Festivals provide the ideal opportunity to stage events and during my decades of attendance, certain large-scale events stand out – Ashkenazy’s Beethoven cycle with the Philharmonia Orchestra, Peter Schreier’s traversal of Schubert’s named song cycles as well as pianists Andras Schiff’s traversal of The Well Tempered Clavier and ex-local boy Geoffrey Madge’s series of recitals looking at architecture and counterpoint in music from Bach through Busoni to Sorabji and Ives. In the Festival’s 60th year, there is another momentous event to add to this list – the traversal of all 150 psalms in musical settings which date from the late middle ages to the present. These rich spoils have been judiciously divided between a quartet of the world’s finest chamber choirs, from Europe and Australia. The finale of this 12 concert deal was given over to the urbane Netherlands Chamber Choir and its director Peter Dijkstra, with psalms gathered under the uplifting subject area and title “Celebration of Life”.
Clockwise from top left: The Norwegian Soloists’ Choir, Netherlands Chamber Choir, The Song Company and The Tallis Scholars. Photos © The Norwegian Soloists’ Choir, Kasimir Szekeres, Nick Rutter and Oscar Smith
As with all others in this vast undertaking, the musical presentation was preceded by a talk on contemporary issues and on this occasion, ex-ABC TV presenter, journalist and author Kerry O’Brien officiated. The choice of musical material in this final concert was as eclectic and far ranging as all earlier sets, with a group of composers ranging from the 16th century to our our own time, the weight of the program given over to contemporary settings including a commission for this cycle by the Pulitzer Prize-winning Caroline Shaw. Spread out amongst this rather dense program of works were a few familiar, accessible gems including work by Purcell and Kodály, as well as a witty and ebullient Exultate Deo from Poulenc, an appropriately Latin setting of Psalm 81. As elsewhere in this cycle not only were a variety of compositional styles covered, there was much to discover and enjoy including the tenants of a spectrum of denominations and faiths.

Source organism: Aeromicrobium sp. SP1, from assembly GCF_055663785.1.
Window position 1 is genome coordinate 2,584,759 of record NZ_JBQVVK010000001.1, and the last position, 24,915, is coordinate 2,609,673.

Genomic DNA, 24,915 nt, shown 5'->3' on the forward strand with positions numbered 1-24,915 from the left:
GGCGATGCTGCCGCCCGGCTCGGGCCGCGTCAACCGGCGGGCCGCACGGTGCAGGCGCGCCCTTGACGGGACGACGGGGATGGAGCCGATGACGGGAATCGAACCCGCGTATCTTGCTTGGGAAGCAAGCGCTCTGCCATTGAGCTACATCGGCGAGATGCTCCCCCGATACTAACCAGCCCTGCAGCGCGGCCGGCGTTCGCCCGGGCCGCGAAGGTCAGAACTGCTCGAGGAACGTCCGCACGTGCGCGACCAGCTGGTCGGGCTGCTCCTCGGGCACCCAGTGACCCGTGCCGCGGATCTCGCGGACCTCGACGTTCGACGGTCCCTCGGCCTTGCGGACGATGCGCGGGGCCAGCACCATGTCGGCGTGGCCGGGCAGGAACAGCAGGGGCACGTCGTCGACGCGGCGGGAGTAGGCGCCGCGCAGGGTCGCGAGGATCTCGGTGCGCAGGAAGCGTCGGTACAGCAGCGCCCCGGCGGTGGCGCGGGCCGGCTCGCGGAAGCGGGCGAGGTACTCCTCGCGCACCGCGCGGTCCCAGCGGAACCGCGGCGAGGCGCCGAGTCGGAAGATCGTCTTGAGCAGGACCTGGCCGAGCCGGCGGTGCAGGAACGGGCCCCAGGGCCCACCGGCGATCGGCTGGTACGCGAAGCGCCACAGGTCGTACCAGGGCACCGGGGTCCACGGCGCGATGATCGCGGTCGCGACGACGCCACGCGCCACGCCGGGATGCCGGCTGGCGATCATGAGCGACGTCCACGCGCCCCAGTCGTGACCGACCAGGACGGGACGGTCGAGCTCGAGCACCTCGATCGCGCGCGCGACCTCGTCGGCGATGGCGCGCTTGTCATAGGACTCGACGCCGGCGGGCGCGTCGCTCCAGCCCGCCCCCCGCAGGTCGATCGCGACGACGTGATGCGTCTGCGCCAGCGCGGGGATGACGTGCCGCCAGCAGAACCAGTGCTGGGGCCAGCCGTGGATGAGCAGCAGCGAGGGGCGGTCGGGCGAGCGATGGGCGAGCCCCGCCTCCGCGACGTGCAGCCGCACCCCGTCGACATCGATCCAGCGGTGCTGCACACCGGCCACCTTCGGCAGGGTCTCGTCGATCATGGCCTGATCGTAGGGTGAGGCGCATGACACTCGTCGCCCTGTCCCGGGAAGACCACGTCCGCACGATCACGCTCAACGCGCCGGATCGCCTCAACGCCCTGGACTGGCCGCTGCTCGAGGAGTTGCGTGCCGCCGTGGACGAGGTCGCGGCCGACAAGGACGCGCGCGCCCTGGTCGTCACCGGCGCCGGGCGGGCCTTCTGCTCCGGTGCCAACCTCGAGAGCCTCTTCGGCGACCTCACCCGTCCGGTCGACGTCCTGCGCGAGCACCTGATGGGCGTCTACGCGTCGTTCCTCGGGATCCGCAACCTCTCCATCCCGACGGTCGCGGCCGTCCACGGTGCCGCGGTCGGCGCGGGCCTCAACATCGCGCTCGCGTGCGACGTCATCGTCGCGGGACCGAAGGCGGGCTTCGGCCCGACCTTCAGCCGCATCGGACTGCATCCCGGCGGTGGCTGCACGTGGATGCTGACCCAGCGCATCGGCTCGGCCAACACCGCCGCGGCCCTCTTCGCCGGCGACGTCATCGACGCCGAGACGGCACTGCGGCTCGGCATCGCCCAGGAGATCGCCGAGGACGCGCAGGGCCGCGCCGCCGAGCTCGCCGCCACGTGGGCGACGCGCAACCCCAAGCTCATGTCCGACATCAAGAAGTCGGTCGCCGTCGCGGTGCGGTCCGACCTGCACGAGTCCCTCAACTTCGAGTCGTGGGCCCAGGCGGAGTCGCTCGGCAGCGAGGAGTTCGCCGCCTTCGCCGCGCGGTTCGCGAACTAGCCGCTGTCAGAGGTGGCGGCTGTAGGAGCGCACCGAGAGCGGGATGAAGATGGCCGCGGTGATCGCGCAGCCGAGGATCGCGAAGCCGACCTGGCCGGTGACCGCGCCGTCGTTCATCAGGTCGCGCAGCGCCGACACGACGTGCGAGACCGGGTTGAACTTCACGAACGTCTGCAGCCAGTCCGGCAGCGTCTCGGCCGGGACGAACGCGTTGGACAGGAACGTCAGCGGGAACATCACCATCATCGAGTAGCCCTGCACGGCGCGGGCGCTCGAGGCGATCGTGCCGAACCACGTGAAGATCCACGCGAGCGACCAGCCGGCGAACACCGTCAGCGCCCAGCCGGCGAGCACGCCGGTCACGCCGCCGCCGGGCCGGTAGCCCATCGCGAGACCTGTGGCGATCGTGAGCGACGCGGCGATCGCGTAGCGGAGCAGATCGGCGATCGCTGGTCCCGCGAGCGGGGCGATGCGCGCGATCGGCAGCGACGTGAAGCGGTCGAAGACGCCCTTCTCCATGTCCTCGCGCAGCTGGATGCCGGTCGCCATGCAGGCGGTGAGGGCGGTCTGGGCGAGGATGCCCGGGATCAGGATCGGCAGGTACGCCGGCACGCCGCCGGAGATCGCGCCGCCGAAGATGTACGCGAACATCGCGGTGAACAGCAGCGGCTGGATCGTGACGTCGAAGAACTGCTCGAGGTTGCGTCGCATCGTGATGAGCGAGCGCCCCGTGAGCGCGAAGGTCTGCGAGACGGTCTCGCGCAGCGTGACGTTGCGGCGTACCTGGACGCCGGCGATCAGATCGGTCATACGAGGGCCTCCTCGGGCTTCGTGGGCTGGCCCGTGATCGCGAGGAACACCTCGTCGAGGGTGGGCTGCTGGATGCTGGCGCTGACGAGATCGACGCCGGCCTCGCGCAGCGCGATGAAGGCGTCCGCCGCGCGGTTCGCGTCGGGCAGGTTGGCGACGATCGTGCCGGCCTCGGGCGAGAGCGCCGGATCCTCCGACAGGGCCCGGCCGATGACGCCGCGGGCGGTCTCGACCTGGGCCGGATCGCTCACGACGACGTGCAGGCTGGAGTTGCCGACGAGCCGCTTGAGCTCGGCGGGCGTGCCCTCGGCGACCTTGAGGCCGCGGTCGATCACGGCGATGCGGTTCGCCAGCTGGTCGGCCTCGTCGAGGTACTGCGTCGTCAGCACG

Closing off the cycle, the only non-Psalmic setting was the ethereal, audacious marvel of English Renaissance composition, the 40- part motet, Spem in Alium, which brought together all four choirs who had partaken in this gargantuan task – Netherlands Chamber Choir, The Tallis Scholars, The Norwegian Soloists’ Choir and Australia’s The Song Company.
The four choirs were here divided into groups of 10 which perhaps detracted from the aural experience of this marvellous piece where choristers are normally placed in eight groups of five. However, this did not detract from the excellence, precision and mastery of all singers involved.